|Publication number||US5315830 A|
|Application number||US 08/047,695|
|Publication date||May 31, 1994|
|Filing date||Apr 14, 1993|
|Priority date||Apr 14, 1993|
|Also published as||US5367879, WO1994024495A1|
|Publication number||047695, 08047695, US 5315830 A, US 5315830A, US-A-5315830, US5315830 A, US5315830A|
|Inventors||Michael J. Doke, Richard A. Howarth, Leonard J. Recine, Sr.|
|Original Assignee||Marlow Industries, Inc.|
|Export Citation||BiBTeX, EndNote, RefMan|
|Patent Citations (6), Referenced by (102), Classifications (16), Legal Events (6)|
|External Links: USPTO, USPTO Assignment, Espacenet|
This invention relates to thermoelectric devices and more particularly to the use of a thermoelectric assembly to maintain the temperature of a container, box, or any other type of enclosed structure within a desired temperature range.
The basic theory and operation of thermoelectric devices has been developed for many years. Modern thermoelectric devices typically include an array of thermocouples which operate by using the Peltier effect. Thermoelectric devices are essentially small heat pumps which follow the laws of thermodynamics in the same manner as mechanical heat pumps, refrigerators, or any other apparatus used to transfer heat energy. The principal difference is that thermoelectric devices function with solid state electrical components (thermocouples) as compared to more traditional mechanical/fluid heating and cooling components.
When DC electrical power is applied to a thermoelectric device having an array of thermocouples, heat is absorbed on the cold side of the thermocouples and passes through the thermocouples and is dissipated on the hot side of the thermocouples. A heat sink (sometimes referred to as the "hot sink") is preferably attached to the hot side of the thermoelectric device to aid in dissipating heat from the thermocouples to the adjacent environment. In a similar manner a heat sink (sometimes referred to as a "cold sink") is often attached to the cold side of the thermoelectric device to aid in removing heat from the adjacent environment. Thermoelectric devices are sometimes referred to as thermoelectric coolers. However, since they are a type of heat pump, thermoelectric devices can function as either a cooler or a heater.
There are a wide variety of containers and enclosed structures which are designed to be maintained within a selected temperature range. Examples of such containers and enclosed structures include, but are not limited to, "ice chests", picnic coolers, cabinets containing sensitive electronic equipment, and organ transplant containers. The use of thermoelectric devices which operate on a 12-volt DC system are well known to maintain desired operating temperatures in portable refrigerators or cooler associated with various types of motor vehicles. An example of a container having a thermoelectric cooler is shown in U.S. Pat. No. 4,726,193 entitled "Temperature Controlled Picnic Box". This patent is incorporated by reference for all purposes within this application.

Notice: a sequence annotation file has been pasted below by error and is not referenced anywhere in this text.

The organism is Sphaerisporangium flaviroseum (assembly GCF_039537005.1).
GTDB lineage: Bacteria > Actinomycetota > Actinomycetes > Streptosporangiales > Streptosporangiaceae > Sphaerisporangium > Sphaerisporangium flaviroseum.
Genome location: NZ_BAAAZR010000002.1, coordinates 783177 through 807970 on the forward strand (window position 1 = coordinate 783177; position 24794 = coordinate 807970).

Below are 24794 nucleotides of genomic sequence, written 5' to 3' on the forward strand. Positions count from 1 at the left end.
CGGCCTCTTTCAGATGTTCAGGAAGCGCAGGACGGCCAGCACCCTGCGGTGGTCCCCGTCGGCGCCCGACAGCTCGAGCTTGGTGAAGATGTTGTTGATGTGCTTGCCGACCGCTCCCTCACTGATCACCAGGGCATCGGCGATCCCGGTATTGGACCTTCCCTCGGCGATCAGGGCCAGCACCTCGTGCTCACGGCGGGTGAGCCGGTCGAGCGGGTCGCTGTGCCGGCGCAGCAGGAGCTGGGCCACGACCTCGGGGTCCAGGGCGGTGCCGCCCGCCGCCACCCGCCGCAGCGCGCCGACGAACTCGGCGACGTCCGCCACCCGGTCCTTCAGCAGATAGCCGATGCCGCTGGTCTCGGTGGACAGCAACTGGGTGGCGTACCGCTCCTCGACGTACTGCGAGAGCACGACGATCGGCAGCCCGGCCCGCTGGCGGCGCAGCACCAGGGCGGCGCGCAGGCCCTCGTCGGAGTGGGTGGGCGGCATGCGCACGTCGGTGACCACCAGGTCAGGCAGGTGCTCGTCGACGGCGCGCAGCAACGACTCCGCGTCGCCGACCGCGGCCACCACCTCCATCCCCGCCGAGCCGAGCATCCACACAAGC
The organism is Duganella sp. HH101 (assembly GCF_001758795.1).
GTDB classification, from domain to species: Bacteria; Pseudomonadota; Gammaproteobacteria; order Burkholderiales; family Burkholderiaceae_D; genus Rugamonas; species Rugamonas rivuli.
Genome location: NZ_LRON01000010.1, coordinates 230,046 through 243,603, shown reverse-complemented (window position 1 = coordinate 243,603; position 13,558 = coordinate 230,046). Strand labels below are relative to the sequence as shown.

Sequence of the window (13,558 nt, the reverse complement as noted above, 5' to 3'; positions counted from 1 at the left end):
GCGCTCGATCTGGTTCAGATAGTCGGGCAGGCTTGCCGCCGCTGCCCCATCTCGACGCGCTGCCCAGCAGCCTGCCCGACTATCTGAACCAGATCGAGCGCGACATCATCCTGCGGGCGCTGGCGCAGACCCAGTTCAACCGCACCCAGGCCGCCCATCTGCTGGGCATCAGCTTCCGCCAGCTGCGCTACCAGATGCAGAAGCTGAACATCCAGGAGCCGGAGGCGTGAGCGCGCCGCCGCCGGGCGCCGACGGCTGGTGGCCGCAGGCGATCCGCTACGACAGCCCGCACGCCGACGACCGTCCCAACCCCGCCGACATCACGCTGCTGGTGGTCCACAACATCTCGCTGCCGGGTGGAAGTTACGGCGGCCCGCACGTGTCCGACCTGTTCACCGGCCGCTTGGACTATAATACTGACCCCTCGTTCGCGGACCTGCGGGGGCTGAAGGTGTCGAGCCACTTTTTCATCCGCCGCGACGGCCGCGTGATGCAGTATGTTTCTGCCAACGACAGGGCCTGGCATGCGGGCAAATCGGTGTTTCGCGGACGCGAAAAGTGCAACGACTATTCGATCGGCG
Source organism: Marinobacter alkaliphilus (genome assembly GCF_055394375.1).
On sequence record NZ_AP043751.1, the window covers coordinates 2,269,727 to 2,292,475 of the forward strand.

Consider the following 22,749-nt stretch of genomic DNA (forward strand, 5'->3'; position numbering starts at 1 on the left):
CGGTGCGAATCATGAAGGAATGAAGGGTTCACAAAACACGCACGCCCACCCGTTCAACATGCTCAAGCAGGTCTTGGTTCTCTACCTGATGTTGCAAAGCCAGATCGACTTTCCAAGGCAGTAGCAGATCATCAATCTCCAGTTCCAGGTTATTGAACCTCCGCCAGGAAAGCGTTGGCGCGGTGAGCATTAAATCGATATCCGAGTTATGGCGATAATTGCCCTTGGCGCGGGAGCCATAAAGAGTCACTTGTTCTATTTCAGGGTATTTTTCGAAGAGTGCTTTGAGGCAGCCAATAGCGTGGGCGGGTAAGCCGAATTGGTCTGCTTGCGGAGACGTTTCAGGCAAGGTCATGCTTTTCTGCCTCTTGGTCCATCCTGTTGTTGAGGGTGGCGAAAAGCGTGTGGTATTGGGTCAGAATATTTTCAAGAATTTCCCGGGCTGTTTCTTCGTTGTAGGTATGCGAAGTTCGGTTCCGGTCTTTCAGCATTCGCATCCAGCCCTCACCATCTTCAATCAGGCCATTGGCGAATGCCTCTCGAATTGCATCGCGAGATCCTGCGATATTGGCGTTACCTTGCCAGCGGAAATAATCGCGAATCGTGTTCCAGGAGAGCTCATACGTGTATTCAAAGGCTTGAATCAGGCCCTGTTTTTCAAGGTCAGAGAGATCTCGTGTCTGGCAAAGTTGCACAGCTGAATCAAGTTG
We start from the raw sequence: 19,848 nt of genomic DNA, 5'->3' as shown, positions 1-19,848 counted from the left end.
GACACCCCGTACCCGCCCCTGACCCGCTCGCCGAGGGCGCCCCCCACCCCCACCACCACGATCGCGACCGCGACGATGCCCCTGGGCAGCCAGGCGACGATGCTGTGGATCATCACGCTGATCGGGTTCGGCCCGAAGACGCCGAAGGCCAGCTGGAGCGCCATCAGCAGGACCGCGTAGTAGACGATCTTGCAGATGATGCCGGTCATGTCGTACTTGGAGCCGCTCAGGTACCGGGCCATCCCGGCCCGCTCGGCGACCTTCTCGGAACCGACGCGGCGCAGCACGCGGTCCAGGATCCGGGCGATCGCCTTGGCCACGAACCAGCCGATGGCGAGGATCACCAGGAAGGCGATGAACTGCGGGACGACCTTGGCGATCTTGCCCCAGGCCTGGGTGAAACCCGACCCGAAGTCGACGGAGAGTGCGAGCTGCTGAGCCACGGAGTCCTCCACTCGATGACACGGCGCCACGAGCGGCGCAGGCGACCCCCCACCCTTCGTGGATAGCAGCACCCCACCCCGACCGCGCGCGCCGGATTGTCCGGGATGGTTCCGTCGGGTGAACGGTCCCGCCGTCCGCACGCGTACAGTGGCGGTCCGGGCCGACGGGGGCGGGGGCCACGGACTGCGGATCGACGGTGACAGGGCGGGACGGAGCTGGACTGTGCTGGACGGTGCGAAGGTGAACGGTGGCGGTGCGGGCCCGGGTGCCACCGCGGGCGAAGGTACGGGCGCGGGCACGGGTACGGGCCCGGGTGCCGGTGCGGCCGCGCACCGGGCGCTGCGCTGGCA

In accordance with the present invention, disadvantages and problems associated with previous thermoelectric assemblies used to maintain selected temperatures in an enclosed structure or container have been substantially reduced or eliminated.
A modular thermoelectric assembly including a thermoelectric device along with two associated heat sinks (sometimes referred to as the hot sink and the cold sink) are provided for installment in a container or enclosed structure. A layer of insulating material is disposed between the hot sink and the cold sink. Depending upon whether the thermoelectric assembly will be used to raise or lower the temperature within the enclosed structure, either the hot sink or the cold sink is positioned within the enclosed structure and the other heat sink is positioned outside the enclosed structure. If desired for some applications, the polarity of this electrical power supplied to the thermoelectric device may be reversed to reverse the function of the hot sink and the cold sink.
In accordance to one aspect of the present invention, a modular thermoelectric assembly is provided with a thermoelectric device having a first heat sink secured to the hot side of the thermoelectric device (hot sink) and a second heat sink secured to the cold side of the thermoelectric device (cold sink). A layer of insulating material is disposed between the hot sink and the cold sink with the thermoelectric device contained within the insulating layer. An electrical motor may be secured to either the hot sink or the cold sink with a rotating shaft extending through the electrical motor and both the hot sink and the cold sink. Propellers are provided on each end of the rotating shaft to assist with the circulation of air relative to the respective hot sink and cold sink. If the modular thermoelectric assembly will be used to lower the temperature of the associated container, the hot sink is positioned exterior from the container with the electrical motor preferably attached thereto. If the thermoelectric assembly is used as a heater, the hot sink and attached electrical motor will preferably be positioned within the container.